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New report recommends rehabilitation of P.L. 280

LOS ANGELES - When attorney Carole Goldberg was asked by a law professor at Stanford Law School in 1970 to research Public Law 280 for a book he was writing, she produced a 100-page paper.

The subject intrigued her, she told Indian Country Today.

Now, 38 years and dozens of articles later, Goldberg is an acknowledged expert on P.L. 280 and, with her University of California - Los Angeles colleague Duane Champagne, recently completed a 568-page report called ''Law Enforcement and Criminal Justice under Public Law 280.''

The report is the first and only comprehensive examination of the termination-era law. It details the shortcomings of the 55-year-old legislation, which transferred criminal jurisdiction on Indian reservations from the federal government to some states, and offers a dozen recommendations to improve the relationship between tribal governments and state law enforcement agencies to help deliver the kind of fair, efficient and culturally appropriate law enforcement and justice systems that tribal communities want.

The researchers hope their report will encourage Congress to review and revise P.L. 280.

''That's why we did our research report. I was shocked to see in the 55 years of P.L. 280 there had been no systematic evaluation of the effectiveness of this law, and there was a lot of anecdotal evidence that it had created problems of lawlessness,'' Goldberg said. ''It had not addressed those problems. It had exacerbated them.''

A full-time faculty member at the UCLA School of Law, she directs a joint degree program in law and American Indian studies and serves as faculty chairman for the Native Nations Law and Policy Center.

Champagne, Turtle Mountain Band of Chippewa, is a UCLA professor, an affiliate of the Native Nations Law and Policy Center, and senior editor of ICT.

P.L. 280 is a maze of complexity that pits state jurisdiction against tribal sovereignty and criminal laws against regulatory issues, and has caused discontent, confusion and, in some cases, tragedy in Indian country and among some state and local law enforcement and criminal justice officials.

When the law was passed in 1953, it was an expression of the federal government's intention to terminate its relationship with Indian tribes and force their members into mainstream society by subjecting them to state law. It gave criminal justice jurisdiction to six states without tribal consent. The empowered states got to enforce their statewide criminal laws against Indians and non-Indians who committed offenses in Indian country on reservations.

Between 1953 and 1968, when the Indian Civil Rights Act passed, states could opt in to P.L. 280 without tribes' consent. After 1968, states needed a positive vote from tribes in order to adopt the law. But to this day, states can opt out - or retrocede - from P.L. 280, handing criminal jurisdiction on tribal lands back to the federal government, while tribes have no such option.

Over the years, P.L. 280 has generated huge conflicts on borderline issues between criminal laws and regulatory laws conflicts, Goldberg said. For example, are speeding laws driving regulations or criminal prohibitions against driving too fast? The answer would determine whether a tribe or state has jurisdiction over such a traffic violation.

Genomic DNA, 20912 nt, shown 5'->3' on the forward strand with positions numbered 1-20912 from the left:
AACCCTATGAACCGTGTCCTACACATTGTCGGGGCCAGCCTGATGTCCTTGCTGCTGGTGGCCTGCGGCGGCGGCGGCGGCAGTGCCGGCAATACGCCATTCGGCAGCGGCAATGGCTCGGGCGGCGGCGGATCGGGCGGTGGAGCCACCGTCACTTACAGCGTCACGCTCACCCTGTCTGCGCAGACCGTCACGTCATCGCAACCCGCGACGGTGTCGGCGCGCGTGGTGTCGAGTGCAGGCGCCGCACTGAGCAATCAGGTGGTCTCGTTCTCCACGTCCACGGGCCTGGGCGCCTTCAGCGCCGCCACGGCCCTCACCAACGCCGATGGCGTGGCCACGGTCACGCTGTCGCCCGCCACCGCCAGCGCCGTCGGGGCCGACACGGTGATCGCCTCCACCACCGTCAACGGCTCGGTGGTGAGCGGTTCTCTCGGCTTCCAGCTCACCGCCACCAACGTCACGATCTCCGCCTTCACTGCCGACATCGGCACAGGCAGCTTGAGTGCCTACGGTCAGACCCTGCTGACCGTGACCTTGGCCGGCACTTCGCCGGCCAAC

But the greatest conflicts - and litigation - have been over the scope of state authority on sovereign tribal land.

''P.L. 280 never said the tribes were deprived of their authority. It's just that the Department of the Interior stopped handing out funding to tribes for their own police departments and court systems if they were in P.L. 280 jurisdiction, but they didn't give the state any money to fund their new responsibilities,'' Goldberg said.

The states wanted the control, but they weren't thrilled with the lack of money, she noted, so they responded by putting a very low priority on providing law enforcement and criminal justice services to tribes.

''Certainly we saw a lot of complaints about inadequate service, inadequate patrolling, slow responses to calls for service, cultural insensitivity - a whole host of difficulties that add up to a lack of trust on the part of reservation communities for state and local law enforcement; and that kind of trust is essential if you're going to be able to do efficient law enforcement and prosecution of criminal activity. You need people to be willing to report crimes and willing to testify as witnesses.''

The conflicts were illustrated at the Soboba Band of Luiseno Indians' reservation in early May, when local sheriff's deputies killed three tribal members in shootouts less than a week apart. Tribal leaders complained that the state police overstepped their authority by locking down the entire reservation and preventing tribal members from moving about freely, by confronting some members at gunpoint, and expanding their authority beyond the crime scene.

Under P.L. 280, the police properly came on to the reservation in response to a 911 call for help, Goldberg said.

''But let me be clear about something. If the police are focusing on people who have not done anything wrong and are expanding the crime scene to include the entire reservation, that's as much a civil rights issues as a P.L. 280 issue because, believe me, that would be a problem whether it happened in L.A. or at Soboba.''

Among the recommendations to create fair and efficient law enforcement and justice systems in Indian country, the report suggests, among other things, training police and court personnel in P.L. 280 and tribal cultures, enhanced communication between state law enforcement agencies and tribal communities, mechanisms for police and justice systems' accountability, and legislation to allow tribes to initiate retrocession from P.L. 280. The full report is available at www.law.ucla.edu/home/index.asp?page=1984.